Tuesday 16, September 2012. The Green Piece Column.
Mercedes is to hit a new low, in emissions at least, as its E-Class hybrid arrives on the road this autumn- what has to be its most significant new eco-minded model of the past couple of years. The firm’s first hybrid model and one of the lowest emission car it has ever produced, the new E300 BlueTec Hybrid has hugely impressive fuel economy considering the great hulking size of the E-Class. The tiny A-Class is its only model which emits less (the A-Class goes as low as 98g/km).
As such, as you can imagine, there are not many vehicles in the E300’s class which can boast fuel economy as strong as the the E300, with a combined fuel economy figure in the mid sixties (65.7mpg to be precise). BMW’s rival model, the 5 Series ActiveHybrid only achieves a rating of 44.1mpg and the 5 Series’ most efficient diesel, the 520d EfficientDynamics, still lags behind with 62.8mpg. That’s because BMW has gone down the petrol-hybrid route, while Mercedes has teamed a diesel engine with an electric motor and battery pack in its model.
New low (in emissions anyway)
So it looks like Merc’s first hybrid model is already set to be a hit with business and private buyers looking for an executive saloon that doesn’t mean high fuel bills and compromised green credentials. With emissions as low as 109g/km CO2, that’s a 12% BiK rating and no VED to pay in the first year.
Deliveries in the UK are expected to commence in November and we’re intrigued by what we expect to be a very important halo model to Merc’s already very successful E-Class range.
So just what can we expect when the E-Class Hybrid joins us? Well, for a start be prepared to pay a serious premium for owning one of the brand’s first hybrids, the saloon starts from £39,645 while the estate will cost you £41, 435-compared to a starting price for the E-Class range beginning at £29,125 and £32,005 respectively for the saloon and estate models.
With these base models already blessed with 200 CDI BlueEfficiency technology and fuel economy as strong as 55.4 mpg on a combined cycle, the extra cost to go hybrid might be hard to justify. Especially with the pending removal of a +3 per cent diesel supplement on company car tax rates in 2016.
On the road
Nonetheless Mercedes’ PR machine is up and running, with the new model already completing a fuel economy challenge across the UK (see story), through which it succeeded in beating its own official fuel economy rating, achieving 67.3 mpg and even showed off the car’s impressive performance ability despite its huge, lumbering size.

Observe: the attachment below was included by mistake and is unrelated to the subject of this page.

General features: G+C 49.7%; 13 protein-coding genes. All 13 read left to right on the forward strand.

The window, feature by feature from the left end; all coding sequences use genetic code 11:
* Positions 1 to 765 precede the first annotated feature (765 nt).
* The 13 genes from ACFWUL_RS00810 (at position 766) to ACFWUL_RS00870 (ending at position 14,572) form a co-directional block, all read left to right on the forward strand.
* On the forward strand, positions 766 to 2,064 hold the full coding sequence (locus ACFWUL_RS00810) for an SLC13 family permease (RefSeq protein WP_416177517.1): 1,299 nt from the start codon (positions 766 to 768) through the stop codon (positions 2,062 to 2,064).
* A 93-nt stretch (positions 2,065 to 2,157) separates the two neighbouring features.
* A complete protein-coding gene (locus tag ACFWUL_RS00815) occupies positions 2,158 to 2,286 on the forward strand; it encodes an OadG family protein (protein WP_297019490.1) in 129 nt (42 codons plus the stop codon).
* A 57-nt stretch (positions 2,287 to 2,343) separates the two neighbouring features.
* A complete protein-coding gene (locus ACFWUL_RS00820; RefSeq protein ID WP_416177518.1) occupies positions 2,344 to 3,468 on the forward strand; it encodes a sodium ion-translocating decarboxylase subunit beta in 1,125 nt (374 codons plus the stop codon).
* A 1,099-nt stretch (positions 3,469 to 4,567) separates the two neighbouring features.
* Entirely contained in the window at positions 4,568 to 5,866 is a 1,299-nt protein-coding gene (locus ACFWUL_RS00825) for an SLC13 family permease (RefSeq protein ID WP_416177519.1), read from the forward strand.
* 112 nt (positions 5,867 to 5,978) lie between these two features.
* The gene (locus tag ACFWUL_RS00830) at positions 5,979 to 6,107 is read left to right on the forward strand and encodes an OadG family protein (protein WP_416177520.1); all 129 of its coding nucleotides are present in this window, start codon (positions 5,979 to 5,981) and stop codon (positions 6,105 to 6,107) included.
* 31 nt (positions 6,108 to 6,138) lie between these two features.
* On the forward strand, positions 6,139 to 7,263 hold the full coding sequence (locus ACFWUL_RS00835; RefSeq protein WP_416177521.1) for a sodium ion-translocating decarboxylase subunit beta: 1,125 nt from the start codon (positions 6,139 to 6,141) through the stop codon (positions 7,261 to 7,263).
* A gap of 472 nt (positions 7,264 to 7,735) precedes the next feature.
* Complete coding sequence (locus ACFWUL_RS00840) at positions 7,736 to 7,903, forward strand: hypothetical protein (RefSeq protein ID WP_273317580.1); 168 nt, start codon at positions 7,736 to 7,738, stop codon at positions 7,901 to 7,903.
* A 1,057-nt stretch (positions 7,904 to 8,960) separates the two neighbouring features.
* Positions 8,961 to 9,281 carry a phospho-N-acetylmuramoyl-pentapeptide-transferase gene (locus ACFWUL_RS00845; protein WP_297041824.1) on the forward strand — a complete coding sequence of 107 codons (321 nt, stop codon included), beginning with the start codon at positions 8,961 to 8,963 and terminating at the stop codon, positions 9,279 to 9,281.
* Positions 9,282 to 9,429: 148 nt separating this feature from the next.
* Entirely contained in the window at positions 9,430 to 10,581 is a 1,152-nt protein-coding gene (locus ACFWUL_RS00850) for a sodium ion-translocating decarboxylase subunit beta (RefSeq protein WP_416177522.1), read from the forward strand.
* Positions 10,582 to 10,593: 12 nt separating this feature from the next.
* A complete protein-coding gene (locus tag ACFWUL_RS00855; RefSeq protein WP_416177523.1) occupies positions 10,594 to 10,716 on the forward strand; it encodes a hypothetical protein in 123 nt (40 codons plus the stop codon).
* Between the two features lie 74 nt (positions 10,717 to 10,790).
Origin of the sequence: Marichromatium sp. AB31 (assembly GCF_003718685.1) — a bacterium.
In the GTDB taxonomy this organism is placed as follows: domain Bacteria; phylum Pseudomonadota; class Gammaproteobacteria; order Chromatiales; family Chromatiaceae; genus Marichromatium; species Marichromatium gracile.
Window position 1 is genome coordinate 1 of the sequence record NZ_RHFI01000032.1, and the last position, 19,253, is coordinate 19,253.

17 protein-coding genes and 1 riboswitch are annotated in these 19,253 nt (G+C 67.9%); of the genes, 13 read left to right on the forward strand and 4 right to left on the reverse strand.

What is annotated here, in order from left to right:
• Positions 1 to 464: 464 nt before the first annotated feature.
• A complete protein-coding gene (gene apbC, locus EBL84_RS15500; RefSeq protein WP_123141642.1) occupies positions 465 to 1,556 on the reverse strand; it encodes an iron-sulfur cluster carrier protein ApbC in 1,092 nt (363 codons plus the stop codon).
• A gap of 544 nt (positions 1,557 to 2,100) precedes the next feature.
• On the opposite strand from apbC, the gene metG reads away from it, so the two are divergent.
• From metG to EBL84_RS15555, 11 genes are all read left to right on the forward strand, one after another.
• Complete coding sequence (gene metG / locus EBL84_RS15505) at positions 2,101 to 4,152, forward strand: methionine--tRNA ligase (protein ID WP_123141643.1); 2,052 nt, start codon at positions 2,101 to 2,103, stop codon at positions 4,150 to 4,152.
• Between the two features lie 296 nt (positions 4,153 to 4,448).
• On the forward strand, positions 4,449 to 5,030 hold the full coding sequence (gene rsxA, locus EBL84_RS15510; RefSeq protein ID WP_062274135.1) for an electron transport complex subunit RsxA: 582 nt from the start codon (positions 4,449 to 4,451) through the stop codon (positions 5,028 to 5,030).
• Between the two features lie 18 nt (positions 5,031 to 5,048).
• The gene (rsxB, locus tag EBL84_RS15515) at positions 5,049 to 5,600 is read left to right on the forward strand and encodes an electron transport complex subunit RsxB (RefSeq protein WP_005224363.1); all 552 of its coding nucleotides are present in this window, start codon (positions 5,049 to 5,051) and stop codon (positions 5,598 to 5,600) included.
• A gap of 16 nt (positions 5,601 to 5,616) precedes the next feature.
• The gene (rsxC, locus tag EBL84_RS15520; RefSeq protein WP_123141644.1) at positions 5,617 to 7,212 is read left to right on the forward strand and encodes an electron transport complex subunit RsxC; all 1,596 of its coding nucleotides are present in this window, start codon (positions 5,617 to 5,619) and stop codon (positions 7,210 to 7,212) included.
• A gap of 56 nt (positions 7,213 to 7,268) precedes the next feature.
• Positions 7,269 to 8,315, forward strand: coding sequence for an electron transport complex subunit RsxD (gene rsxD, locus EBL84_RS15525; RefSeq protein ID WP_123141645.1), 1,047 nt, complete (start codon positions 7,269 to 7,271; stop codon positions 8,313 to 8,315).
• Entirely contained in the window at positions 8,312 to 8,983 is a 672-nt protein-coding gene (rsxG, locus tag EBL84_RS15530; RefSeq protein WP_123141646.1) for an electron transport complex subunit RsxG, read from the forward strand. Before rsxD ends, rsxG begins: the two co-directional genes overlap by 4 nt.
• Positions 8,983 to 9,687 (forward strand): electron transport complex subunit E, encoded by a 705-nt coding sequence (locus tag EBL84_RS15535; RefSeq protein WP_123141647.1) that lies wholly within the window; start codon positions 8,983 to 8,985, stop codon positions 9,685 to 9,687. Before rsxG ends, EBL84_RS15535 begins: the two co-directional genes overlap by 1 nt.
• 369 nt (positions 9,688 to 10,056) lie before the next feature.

Performance-wise, the E 300 BlueTEC Hybrid saloon is rated as being capable of accelerating from rest to 62 mph in 7.5-seconds before reaching a maximum speed of 150 mph-not bad for an executive saloon and sure to appeal to racy sales execs who want desperately get to their next appointment on time.
Combining a 2,143cc diesel engine with a 20 kW electric motor and a 19kW lithium-ion battery, the E-Class achieves 204 hp and maximum torque of 500 Nm of torque. The 20 kW electric motor is mounted within the 7G-Tronic Plus automatic transmission, to ensure that the entire hybrid system fits neatly inside the car, without loss of passenger or load capacity.
The gearbox substitutes a torque converter for a wet clutch system, allowing for the internal combustion engine to be disengaged entirely via the clutch and for electric-only drive to be maintained for short periods, boosting economy. So well packaged is the whole system that the electric motor adds on 65 mm to the total length of the transmission.
Standard equipment includes 17-inch alloy wheels – 16-inch wheels can be fitted as a no-cost option to achieve the lowest possible CO2 and economy figures. Also included are leather upholstery, Becker Map Pilot Navigation and LED daytime running lights.
We’ve already covered Mercedes’ sudden and very noticeable arrival on the green scene in a recent Green Piece (see story), but the E-Class is worth a column all of its own, such is its unique status on the car market and its importance as a status symbol to the Merc brand.
With less than a month to go to the model’s UK launch, it’s only a matter of time until we see whether or not fleets and businesses are willing to dig deep to actually afford to buy this halo of the E-Class range. It’s a big ticket purchase, but as E300 BlueTec Hybrid ups the carbon-cutting game for the executive sector, we’re expecting that won’t prove too much of a deterrent.
Faye has been writing about cars and environmental issues since 2007. A suspected eco-warrior working on the corporate inside, Faye mainly likes the weird, quirky vehicles that show a distinct environmental advantage. Her ideal car has enough room to fit a bale of hay in the boot. When not working, she likes nothing better than to head out on her bicycle and explore the countryside.
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